At a campaign event for his wife in Flint, Mich., Bill Clinton had praised the law for insuring millions of Americans, but noted that many middle-class Americans were still unable to afford coverage and talked up his wife’s plan to allow those close to retirement age to buy into Medicare.
“The people who are getting killed on this deal are small business people and individuals who make just a little too much to get any of these subsidies because they’re not organized,” he said. “They don’t have any bargaining power with insurance companies so they’re getting whacked.
“So you’ve got this crazy system where all of a sudden 25 million more people have health care and then the people who are out there busting it, sometimes 60 hours a week, wind up with their premiums doubled and their coverage cut in half. It’s the craziest thing in the world.
The former president’s talking about shortcomings in the Patient Protection and Affordable Care Act relative to making health coverage more accessible and affordable for individuals and small employers. Regarding the former, I’ve referred to them as the “401 percenters” — those who exceed the household income cutoff of 400 percent of federal poverty for advance premium tax credits for individual qualified heath plans sold on state health benefit exchanges. There have been numerous accounts that even those with household incomes between 300 and 400 percent of federal poverty levels get too little in the way of subsidies to make coverage affordable or even worthwhile, federal income tax penalties for going bare notwithstanding.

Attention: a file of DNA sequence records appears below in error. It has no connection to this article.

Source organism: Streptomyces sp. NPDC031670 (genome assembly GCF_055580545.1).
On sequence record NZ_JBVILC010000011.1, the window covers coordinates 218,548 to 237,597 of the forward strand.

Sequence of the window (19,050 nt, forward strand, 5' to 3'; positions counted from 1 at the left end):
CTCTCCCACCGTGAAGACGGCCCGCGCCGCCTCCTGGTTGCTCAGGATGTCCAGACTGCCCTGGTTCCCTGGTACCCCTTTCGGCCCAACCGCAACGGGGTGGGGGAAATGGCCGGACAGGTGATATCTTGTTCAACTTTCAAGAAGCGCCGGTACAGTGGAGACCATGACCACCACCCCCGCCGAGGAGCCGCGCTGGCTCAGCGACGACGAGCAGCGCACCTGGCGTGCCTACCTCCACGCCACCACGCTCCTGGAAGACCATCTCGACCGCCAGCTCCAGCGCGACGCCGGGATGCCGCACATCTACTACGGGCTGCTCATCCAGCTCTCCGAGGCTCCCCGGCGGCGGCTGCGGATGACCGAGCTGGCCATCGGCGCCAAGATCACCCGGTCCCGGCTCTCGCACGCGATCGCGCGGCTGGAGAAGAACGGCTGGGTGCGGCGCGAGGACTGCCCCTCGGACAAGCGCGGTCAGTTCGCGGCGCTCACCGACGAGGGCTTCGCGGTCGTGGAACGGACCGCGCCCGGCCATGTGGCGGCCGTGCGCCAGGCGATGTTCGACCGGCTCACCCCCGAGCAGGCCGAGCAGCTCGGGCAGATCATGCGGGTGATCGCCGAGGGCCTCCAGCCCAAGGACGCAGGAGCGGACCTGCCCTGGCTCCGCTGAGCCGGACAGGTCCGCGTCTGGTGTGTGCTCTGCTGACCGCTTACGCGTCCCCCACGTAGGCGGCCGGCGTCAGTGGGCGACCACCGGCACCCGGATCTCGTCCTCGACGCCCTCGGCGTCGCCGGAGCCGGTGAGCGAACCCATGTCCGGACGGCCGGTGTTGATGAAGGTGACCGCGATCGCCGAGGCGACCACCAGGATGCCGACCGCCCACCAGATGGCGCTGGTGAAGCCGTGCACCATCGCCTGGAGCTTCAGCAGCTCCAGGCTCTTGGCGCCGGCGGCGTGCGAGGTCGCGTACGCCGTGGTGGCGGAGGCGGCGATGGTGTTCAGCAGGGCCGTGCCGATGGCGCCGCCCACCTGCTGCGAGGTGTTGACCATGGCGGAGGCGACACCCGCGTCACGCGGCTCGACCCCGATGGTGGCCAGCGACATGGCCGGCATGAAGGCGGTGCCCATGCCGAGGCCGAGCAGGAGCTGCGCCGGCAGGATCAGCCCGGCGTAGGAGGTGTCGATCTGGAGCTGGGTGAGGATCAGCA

As for Bill Clinton’s reference to small business, the Affordable Care Act envisioned small businesses organizing to gain some degree of bargaining power in the health benefit exchange’s Small Business Health Options Program known as SHOP. In theory, the SHOP was to enable small business to aggregate their market power, aided by the law’s creation of a single statewide risk pool for the small group market segment. In reality, it didn’t work out that way. SHOP turned out to be a flop, with little interest among small employers and insurance brokers in participating in the program.
Need a speaker or webinar presenter on the Affordable Care Act and the outlook for health care reform? Contact Pilot Healthcare Strategies Principal Fred Pilot by email